US6011984A (en) * 1995-11-22 2000-01-04 Minimed Inc. Detection of biological molecules using chemical amplification and optical sensors
US6804544B2 (en) * 1995-11-22 2004-10-12 Minimed, Inc. Detection of biological molecules using chemical amplification and optical sensors
US6319540B1 (en) * 1995-11-22 2001-11-20 Minimed Inc. Detection of biological molecules using chemical amplification and optical sensors
US5747666A (en) * 1997-03-26 1998-05-05 Willis; John P. Point-of-care analyzer module
US6200301B1 (en) * 1997-09-05 2001-03-13 Pulsion Medical Systems Ag Process and devices for determining the instant of injection and the duration of injection in thermodilution measurements
US6117290A (en) * 1997-09-26 2000-09-12 Pepex Biomedical, Llc System and method for measuring a bioanalyte such as lactate
US6702972B1 (en) * 1998-06-09 2004-03-09 Diametrics Medical Limited Method of making a kink-resistant catheter
US20030013974A1 (en) * 1998-08-07 2003-01-16 Ananth Natarajan Implantable myocardial ischemia detection, indication and action technology
US6711423B2 (en) * 1998-08-26 2004-03-23 Sensors For Medicine And Science, Inc. Optical-based sensing devices
US20020026108A1 (en) * 1998-08-26 2002-02-28 Colvin Arthur E. Optical-based sensing devices
US6304766B1 (en) * 1998-08-26 2001-10-16 Sensors For Medicine And Science Optical-based sensing devices, especially for in-situ sensing in humans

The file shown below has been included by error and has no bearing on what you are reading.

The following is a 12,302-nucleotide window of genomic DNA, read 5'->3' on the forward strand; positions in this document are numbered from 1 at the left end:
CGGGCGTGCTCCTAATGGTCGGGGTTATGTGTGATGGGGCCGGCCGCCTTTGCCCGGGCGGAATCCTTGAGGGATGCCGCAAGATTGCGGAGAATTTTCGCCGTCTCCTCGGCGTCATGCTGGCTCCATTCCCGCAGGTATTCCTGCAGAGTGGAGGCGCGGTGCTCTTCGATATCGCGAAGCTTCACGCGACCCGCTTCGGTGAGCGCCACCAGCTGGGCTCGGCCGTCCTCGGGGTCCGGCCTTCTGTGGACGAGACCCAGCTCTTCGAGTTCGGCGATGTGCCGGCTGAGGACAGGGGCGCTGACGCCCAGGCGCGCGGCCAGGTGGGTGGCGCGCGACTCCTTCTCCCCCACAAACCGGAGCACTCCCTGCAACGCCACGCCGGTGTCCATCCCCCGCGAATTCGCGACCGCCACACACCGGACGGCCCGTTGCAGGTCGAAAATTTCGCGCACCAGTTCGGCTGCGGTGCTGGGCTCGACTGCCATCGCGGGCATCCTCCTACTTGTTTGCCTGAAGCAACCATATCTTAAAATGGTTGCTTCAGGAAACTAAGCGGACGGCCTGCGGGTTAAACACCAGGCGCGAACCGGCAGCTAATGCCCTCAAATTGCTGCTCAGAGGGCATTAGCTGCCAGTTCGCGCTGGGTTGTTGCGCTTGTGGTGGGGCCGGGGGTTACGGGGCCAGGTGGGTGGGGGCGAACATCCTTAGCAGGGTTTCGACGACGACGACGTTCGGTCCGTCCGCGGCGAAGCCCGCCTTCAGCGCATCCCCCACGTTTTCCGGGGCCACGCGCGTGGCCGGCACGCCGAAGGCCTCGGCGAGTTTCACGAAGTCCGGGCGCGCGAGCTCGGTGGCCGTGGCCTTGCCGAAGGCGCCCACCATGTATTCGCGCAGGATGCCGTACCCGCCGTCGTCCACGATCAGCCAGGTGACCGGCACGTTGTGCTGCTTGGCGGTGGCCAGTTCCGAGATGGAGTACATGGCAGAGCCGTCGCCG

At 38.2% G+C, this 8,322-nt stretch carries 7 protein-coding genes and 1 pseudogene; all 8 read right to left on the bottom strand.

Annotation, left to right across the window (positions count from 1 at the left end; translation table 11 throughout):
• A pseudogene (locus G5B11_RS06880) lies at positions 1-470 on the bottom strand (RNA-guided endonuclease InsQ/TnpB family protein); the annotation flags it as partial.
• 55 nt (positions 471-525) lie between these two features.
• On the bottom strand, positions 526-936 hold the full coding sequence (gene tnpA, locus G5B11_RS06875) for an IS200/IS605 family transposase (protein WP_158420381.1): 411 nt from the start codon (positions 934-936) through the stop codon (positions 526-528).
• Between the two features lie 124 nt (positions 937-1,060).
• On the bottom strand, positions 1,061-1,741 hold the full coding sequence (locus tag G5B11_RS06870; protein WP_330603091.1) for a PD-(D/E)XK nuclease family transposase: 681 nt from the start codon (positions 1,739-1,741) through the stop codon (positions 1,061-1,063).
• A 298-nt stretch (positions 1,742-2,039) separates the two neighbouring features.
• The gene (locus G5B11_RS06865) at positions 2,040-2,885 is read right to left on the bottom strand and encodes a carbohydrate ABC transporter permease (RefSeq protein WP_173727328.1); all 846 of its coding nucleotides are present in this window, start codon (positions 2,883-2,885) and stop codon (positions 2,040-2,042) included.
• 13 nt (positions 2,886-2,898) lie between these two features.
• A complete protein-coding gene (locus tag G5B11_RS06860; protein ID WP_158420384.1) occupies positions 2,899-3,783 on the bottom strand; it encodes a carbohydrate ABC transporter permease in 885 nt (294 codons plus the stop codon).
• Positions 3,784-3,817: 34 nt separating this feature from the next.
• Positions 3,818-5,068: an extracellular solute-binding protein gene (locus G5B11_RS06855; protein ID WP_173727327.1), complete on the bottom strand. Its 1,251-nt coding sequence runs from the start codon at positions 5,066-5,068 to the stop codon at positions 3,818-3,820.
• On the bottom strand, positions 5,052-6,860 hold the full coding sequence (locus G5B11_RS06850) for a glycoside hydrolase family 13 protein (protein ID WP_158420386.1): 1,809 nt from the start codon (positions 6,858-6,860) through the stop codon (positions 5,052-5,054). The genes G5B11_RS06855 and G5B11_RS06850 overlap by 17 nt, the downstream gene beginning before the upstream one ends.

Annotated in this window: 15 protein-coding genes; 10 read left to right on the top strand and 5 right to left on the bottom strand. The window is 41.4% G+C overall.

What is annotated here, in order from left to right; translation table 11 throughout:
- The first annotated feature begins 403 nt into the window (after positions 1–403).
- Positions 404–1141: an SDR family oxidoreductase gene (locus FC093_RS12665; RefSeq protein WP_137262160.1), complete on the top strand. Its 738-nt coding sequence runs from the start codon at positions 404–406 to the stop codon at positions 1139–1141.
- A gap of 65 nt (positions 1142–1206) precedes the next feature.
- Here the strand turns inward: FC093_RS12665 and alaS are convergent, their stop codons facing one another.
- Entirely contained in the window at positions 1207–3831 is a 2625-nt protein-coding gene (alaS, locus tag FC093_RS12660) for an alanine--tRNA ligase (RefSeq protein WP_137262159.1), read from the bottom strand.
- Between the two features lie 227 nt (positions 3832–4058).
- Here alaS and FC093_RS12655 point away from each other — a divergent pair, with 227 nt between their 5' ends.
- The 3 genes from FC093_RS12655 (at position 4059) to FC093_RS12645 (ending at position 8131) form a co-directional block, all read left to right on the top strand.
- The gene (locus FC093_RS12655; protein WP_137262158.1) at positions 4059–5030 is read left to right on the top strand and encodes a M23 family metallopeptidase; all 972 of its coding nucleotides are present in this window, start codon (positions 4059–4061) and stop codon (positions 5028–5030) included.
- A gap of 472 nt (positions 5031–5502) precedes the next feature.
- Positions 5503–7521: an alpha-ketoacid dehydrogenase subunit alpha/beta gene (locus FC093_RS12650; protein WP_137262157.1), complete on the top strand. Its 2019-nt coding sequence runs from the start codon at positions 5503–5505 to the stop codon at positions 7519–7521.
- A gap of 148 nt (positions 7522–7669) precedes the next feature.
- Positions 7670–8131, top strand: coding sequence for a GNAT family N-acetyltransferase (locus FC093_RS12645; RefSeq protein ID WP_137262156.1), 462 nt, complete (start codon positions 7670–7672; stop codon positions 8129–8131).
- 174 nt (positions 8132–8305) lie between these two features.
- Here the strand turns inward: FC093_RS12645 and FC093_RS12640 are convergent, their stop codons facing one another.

US6585665B1 (en) * 1998-10-02 2003-07-01 Diametrics Medical Limited Probe
US6623490B1 (en) * 1998-10-02 2003-09-23 Diametrics Medical Limited Cranial bolt
US6464849B1 (en) * 1999-10-07 2002-10-15 Pepex Biomedical, L.L.C. Sensor for measuring a bioanalyte such as lactate
US6375627B1 (en) * 2000-03-02 2002-04-23 Agilent Technologies, Inc. Physiological fluid extraction with rapid analysis
US6794195B2 (en) * 2000-08-04 2004-09-21 Sensors For Medicine & Science, Inc. Detection of analytes in aqueous environments
US6653141B2 (en) * 2000-12-05 2003-11-25 The Regents Of The University Of California Polyhydroxyl-substituted organic molecule sensing method and device
US20040028612A1 (en) * 2000-12-05 2004-02-12 Bakthan Singaram Optical determination of glucose utilizing boronic acid adducts
US20060083688A1 (en) * 2000-12-05 2006-04-20 Bakthan Singaram Optical determination of glucose utilizing boronic acid adducts
US6627177B2 (en) * 2000-12-05 2003-09-30 The Regents Of The University Of California Polyhydroxyl-substituted organic molecule sensing optical in vivo method utilizing a boronic acid adduct and the device thereof
US6800451B2 (en) * 2001-01-05 2004-10-05 Sensors For Medicine And Science, Inc. Detection of glucose in solutions also containing an alpha-hydroxy acid or a beta-diketone
US7317111B2 (en) * 2002-09-23 2008-01-08 Aries Associates, Inc. Green and orange fluorescent labels and their uses
US20040072358A1 (en) * 2002-10-09 2004-04-15 Ralph Ballerstadt Method and apparatus for analyte sensing
US20050090014A1 (en) * 2002-12-17 2005-04-28 Govind Rao Ratiometric fluorescent pH sensor for non-invasive monitoring
US20080009687A1 (en) * 2003-06-06 2008-01-10 Smith Joseph T Coiled circuit bio-sensor
US20080183061A1 (en) * 2003-08-01 2008-07-31 Dexcom, Inc. System and methods for processing analyte sensor data
US7181260B2 (en) * 2003-11-14 2007-02-20 Guillermo Gutierrez Apparatus and method for measuring myocardial oxygen consumption
US20050123935A1 (en) * 2003-12-09 2005-06-09 Richard Haugland Pyrenyloxysulfonic acid fluorescent agents